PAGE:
Sen. Dick Mazza on a legislative conference call this week
Sen. Dick Sears (D-Bennington) couldn’t mute his cellphone during a recent conference call with colleagues, triggering some jarring reverb. Sen. Michael Sirotkin (D-Chittenden) was briefly drowned out by his dogs barking in the background.
And Sen. Dick Mazza (D-Grand Isle) had to listen to a recent coronavirus briefing from his car due to poor cellphone reception at his Colchester home.
The coronavirus is wreaking havoc on Vermont. It's even changed how the state is being governed.
Gov. Phil Scott is clearly in charge, issuing increasingly sweeping executive orders dismissing schools, limiting the size of gatherings, and mandating restaurants and bars to close for all but takeout.
But for the state’s 180 lawmakers, the closure of the Statehouse this week — and possibly for weeks more to come — means a suspension of their time-honored parliamentary traditions in favor of 21st-century technologies. For the moment, the conference call has replaced the committee of conference.
“Everybody’s learning a whole new skill set here,” said House Speaker Mitzi Johnson (D-South Hero). Since Saturday, Johnson has been participating in the daily conference call of the eight-member Joint Rules Committee from Saratoga, N.Y. She is caring for her mother, who is recuperating after a hospital stay.
Some lawmakers are still getting used to the challenges of what Johnson called “remote working etiquette.” She said not being able to see the members of the public and the media who are listening in on conference calls has been a big adjustment.
In spite of the technological challenges, lawmakers “are handling it quite well,” Senate President Pro Tempore Tim Ashe (D/P-Chittenden) said.
“People quickly moved past the fact that it would represent change and got into the business of thinking, how can we make this work,” Ashe said.
He stressed that no decisions are being made during the sessions, which would be against legislative rules. He hopes that committees work out the bugs of the teleconferencing technologies in case the Statehouse closure is extended, which looks more likely every day.
At some point, lawmakers would have to shift from discussions to decisions. It's not clear whether they'll find a way to do so remotely or return to the Statehouse.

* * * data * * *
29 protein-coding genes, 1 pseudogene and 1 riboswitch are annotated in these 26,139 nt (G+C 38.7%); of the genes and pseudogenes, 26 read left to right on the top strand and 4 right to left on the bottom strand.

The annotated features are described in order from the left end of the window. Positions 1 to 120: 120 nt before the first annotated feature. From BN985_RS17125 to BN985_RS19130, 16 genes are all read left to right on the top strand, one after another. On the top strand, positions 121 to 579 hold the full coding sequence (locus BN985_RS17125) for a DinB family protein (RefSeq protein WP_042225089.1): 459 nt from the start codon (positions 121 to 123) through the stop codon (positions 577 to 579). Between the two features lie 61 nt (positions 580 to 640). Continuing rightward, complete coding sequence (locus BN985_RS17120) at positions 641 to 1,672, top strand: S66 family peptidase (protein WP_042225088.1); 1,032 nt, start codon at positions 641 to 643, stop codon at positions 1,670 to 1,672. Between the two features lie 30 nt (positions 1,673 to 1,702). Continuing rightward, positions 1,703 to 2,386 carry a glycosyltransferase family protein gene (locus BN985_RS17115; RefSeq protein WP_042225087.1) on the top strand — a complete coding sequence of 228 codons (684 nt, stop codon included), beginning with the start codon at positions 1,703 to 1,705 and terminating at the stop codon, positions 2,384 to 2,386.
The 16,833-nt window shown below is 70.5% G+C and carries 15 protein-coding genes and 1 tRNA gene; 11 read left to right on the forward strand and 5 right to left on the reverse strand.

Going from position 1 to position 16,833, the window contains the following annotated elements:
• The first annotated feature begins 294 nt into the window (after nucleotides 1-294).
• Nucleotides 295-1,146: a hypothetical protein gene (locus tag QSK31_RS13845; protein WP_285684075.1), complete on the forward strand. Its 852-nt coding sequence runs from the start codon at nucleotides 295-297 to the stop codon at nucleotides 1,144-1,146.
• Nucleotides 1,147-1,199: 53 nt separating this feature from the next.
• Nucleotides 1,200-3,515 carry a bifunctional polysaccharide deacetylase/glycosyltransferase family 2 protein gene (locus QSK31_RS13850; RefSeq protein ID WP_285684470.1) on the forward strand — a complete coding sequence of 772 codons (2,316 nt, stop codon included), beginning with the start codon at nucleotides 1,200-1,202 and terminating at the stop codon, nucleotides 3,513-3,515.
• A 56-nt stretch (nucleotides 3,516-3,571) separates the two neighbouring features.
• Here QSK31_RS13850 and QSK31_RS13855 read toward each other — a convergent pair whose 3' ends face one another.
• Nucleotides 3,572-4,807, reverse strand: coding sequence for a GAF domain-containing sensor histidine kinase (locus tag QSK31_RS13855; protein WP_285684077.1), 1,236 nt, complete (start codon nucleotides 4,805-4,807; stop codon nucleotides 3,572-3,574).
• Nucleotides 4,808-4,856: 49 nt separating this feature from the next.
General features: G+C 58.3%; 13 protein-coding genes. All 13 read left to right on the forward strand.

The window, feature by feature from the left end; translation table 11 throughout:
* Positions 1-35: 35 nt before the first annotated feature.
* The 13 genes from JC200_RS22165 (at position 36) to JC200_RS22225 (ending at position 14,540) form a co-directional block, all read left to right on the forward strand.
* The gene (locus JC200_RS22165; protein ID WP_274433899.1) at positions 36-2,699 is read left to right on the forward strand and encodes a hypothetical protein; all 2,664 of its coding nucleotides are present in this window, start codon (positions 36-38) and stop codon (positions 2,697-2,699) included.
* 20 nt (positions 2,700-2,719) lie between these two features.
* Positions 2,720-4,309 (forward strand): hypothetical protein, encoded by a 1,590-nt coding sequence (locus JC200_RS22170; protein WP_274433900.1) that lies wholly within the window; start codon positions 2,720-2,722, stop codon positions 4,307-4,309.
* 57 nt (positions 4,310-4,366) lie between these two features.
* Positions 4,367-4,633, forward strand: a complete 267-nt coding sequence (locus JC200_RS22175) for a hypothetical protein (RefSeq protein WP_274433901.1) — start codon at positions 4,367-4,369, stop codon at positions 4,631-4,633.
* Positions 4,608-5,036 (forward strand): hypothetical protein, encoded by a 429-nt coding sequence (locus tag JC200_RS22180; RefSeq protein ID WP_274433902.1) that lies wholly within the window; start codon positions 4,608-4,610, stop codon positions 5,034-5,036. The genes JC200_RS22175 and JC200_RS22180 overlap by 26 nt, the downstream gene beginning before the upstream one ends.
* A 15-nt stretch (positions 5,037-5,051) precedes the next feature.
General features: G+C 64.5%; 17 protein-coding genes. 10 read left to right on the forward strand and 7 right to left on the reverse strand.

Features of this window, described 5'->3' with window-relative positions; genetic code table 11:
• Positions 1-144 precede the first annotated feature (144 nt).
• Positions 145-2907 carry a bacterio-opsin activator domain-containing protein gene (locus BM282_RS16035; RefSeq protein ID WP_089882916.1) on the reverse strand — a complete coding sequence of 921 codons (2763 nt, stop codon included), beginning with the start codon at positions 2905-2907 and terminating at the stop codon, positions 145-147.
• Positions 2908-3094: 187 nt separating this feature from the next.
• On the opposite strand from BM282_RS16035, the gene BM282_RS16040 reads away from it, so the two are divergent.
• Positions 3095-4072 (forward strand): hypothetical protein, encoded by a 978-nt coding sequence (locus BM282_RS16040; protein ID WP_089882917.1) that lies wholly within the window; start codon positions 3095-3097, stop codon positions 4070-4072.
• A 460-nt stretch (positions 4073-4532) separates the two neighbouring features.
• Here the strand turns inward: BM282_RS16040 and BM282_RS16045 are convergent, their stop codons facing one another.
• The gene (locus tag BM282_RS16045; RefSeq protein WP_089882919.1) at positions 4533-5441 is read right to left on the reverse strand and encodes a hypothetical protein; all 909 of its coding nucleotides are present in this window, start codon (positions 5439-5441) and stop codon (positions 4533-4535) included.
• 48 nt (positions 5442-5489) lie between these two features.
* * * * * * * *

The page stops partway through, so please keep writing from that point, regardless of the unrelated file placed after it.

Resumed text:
To change the rules to allow voting from somewhere other than the Statehouse would likely require a vote — one that is not presently possible, Johnson said.
“There is a Catch-22 here that in order to make the change for us to work remotely, we’ve got to get together to vote,” she said.
Mazza believes that lawmakers will return to the Statehouse in person to vote on key bills in the weeks ahead.
"If you’re going to continue with the form of government we’ve had, I don’t see changing it now by having votes on the phone," he said.
State legislators aren’t the only ones dealing with questions about how to govern in the face of restrictions on groups of more than 10 people.
Cities and towns are grappling with a state open meetings law requiring that public meetings still have a physical place for members of the public to attend, said Karen Horn, public policy director with the Vermont League of Cities & Towns.
“The law really doesn’t anticipate this kind of a situation,” she said.
She noted Massachusetts just issued an emergency order lifting that requirement as long as access is preserved, such as through teleconferencing.
Beyond the public access questions is the impact on lawmakers themselves, a naturally gregarious bunch now isolated from one another.
Sen. Dick McCormack (D-Windsor) said goodbye to his colleagues Friday, but he’s self-quarantined alone in his Montpelier apartment. Because he spent the previous week in the “granite petri dish” of the Statehouse, he didn’t want to get his wife or grandkids in Bethel sick if he were infected but not yet showing symptoms.
He thought he might read, catch up on work and relax. The experience is not what he expected.
“I am not enjoying this exile,” McCormack said. “I really am lonely.”